• Workshops were well received. As always, we have some that were stronger than others. Some comments were made that some of the workshop descriptions really didn’t align with what actually happened in the workshops. We’ll continue to work at this to help workshop leaders accurately describe what participants will experience.Our philosophy of workshops is simple: We hope to present the best, cutting edge thinking on children, youth and family ministry as possible. We also hope to continue to raise up new leadership for the mission of the church. And so we are willing to give people, some of whom are doing workshops for the very first time, an opportunity to lead. And we pass along the evaluations and feedback for them so that they can grow in their leadership.
  • People loved Anna Madsen. That was clear. There were many positive comments on her presentation.
  • Some people didn’t like that the E fell over Super Bowl weekend.   I get that. When we negotiate, we give the hotels a “window” of weekend between Martin Luther King Jr. weekend, and President’s weekend (not including the weekends.) Then we work to find the weekend that gives the best prices and the most value. We too would prefer that it were not Super Bowl weekend, (it winds up being a 6 hour time-suck in our schedule) but sometimes it makes too much financial sense to do it then. Next year, we’re not over Super Bowl weekend.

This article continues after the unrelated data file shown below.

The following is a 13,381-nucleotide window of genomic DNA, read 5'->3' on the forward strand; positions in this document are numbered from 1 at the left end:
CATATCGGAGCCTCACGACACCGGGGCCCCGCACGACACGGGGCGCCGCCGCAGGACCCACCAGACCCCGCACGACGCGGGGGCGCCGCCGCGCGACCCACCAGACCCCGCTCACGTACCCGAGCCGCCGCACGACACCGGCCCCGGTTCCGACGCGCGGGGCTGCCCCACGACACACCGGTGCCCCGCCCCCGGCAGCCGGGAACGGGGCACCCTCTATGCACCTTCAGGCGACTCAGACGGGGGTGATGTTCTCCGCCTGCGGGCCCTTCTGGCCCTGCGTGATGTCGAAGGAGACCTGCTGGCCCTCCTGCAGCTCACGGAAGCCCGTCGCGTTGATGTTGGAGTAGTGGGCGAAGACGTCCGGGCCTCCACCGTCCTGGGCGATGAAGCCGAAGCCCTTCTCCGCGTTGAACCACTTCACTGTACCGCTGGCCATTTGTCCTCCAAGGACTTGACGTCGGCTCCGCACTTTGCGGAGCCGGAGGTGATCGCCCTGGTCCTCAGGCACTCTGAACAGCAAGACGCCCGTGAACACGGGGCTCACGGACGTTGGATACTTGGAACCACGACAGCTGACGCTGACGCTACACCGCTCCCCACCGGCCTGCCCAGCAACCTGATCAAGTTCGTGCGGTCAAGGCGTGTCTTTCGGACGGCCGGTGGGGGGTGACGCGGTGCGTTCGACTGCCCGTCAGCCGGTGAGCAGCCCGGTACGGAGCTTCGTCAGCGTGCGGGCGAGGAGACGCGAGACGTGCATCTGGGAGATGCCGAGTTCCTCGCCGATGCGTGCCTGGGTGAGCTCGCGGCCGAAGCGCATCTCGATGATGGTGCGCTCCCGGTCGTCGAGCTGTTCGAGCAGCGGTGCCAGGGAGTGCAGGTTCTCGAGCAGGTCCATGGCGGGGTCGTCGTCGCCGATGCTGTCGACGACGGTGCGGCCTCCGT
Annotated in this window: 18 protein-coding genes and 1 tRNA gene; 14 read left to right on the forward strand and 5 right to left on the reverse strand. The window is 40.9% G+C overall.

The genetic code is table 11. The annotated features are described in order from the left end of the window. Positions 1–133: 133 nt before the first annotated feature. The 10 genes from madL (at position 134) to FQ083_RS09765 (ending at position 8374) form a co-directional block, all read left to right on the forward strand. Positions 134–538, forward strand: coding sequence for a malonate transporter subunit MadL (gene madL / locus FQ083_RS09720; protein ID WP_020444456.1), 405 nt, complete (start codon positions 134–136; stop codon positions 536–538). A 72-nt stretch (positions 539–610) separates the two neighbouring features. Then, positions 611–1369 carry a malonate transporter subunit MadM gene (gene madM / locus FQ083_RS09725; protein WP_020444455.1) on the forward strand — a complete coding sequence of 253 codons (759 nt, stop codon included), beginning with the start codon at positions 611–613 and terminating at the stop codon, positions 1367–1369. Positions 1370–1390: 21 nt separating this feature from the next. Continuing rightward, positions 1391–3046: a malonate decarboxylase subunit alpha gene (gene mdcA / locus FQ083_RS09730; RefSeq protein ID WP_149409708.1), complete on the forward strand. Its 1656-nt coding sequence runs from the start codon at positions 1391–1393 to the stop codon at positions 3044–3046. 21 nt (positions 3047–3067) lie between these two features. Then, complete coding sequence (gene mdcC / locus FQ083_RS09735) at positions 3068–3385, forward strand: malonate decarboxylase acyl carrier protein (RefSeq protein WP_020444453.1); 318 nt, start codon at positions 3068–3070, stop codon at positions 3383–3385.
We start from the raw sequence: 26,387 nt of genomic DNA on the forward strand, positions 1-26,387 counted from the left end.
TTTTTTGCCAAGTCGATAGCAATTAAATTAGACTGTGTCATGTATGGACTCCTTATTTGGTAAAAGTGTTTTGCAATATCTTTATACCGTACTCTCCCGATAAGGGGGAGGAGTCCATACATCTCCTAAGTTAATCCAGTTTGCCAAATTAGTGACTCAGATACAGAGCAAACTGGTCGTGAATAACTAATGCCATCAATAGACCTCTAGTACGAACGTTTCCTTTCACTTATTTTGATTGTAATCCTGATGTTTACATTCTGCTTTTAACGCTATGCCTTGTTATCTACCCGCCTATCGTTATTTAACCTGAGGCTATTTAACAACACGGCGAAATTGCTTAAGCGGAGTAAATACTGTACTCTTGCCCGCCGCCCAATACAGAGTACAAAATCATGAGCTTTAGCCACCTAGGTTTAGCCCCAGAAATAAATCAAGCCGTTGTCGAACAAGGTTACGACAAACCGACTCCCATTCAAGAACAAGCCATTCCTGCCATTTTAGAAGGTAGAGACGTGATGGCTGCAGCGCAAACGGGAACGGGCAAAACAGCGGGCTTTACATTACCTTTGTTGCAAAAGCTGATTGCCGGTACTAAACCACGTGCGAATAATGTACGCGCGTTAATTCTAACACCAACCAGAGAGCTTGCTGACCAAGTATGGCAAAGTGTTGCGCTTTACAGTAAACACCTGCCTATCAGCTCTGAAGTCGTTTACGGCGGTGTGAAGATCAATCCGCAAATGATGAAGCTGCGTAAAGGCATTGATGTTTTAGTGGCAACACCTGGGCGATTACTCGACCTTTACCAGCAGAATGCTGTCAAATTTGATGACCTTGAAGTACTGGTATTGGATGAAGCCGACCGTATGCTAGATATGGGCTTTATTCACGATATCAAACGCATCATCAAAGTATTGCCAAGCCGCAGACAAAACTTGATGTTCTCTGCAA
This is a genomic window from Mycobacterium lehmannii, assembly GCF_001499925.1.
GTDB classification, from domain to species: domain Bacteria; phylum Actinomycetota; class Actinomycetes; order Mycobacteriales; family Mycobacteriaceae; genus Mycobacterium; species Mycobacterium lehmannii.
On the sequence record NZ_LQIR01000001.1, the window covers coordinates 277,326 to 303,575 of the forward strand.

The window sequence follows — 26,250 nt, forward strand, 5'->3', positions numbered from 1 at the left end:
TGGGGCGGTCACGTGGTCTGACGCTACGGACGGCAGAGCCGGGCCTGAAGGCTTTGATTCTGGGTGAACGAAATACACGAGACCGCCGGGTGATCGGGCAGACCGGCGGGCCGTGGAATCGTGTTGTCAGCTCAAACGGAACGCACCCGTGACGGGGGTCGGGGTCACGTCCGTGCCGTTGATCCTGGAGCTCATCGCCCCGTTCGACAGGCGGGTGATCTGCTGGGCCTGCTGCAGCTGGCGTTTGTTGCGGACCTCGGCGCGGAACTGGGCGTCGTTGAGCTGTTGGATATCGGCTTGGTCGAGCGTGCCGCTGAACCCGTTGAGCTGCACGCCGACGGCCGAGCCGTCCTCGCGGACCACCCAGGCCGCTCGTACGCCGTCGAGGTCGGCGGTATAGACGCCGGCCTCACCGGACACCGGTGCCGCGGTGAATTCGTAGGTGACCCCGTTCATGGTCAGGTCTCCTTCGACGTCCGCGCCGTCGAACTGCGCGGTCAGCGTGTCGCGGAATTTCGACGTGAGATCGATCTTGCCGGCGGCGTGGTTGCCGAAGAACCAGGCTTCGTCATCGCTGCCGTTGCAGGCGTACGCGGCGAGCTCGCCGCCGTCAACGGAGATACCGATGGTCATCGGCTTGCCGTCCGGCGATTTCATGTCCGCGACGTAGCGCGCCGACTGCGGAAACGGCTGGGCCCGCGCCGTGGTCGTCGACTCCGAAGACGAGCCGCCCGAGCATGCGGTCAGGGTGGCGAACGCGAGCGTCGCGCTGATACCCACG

• The issue of race and ethnicity continues to come up in evaluations. Some people thought that we had made good progress in increasing the level of diversity in the event, and others thought we have a long way to go. 11.2% of Extravaganza registrants self-identified as people of color, which is a dramatic increase from previous years. And the Network is working to increase the diversity of its leadership among all of our teams. And we’ve made some progress in this.Please know that this is an area of growth that the Network is committed to, and that we continue to make progress.
  • It was mentioned, and we know, that the way the Exhibit space is laid out wasn’t ideal. But it’s the best we could do given the hotel’s space constraints. We’ve already made it clear with the Hyatt that if we’re back there, we’d need a different space configuration to make the exhibit space flow better.
  • Even though it’s not directly “E” related, lots of people were very excited about the new MartinsList.org. So are we!

Those were the general themes we heard. Of course, there was much, much more. And as I said, we will go over and learn from every comment.

Thanks again for your willingness to share your thoughts, feelings and ideas about the E. And thanks for caring about this event, and ultimately this community, gathered together in the name of Jesus Christ.

Peace,
Todd

1
Mar

Youth Encounter Closes its Doors

YouthEncounterFrom the Youth Encounter web site:

After 51 years of successful and fruitful ministry, Youth Encounter is shutting down operations and closing its doors at the end of April. Youth Encounter will finish its current event season on April 3, 2016 and then host two Feed the Need programs before ceasing operations.

Several factors have contributed to this situation, including declining numbers of youth in the church, an increasingly competitive market for the attention of youth, and a challenging fundraising landscape. Youth Encounter has seen participation numbers and overall support decline for the past 10-15 years, creating debt and an unsustainable business model.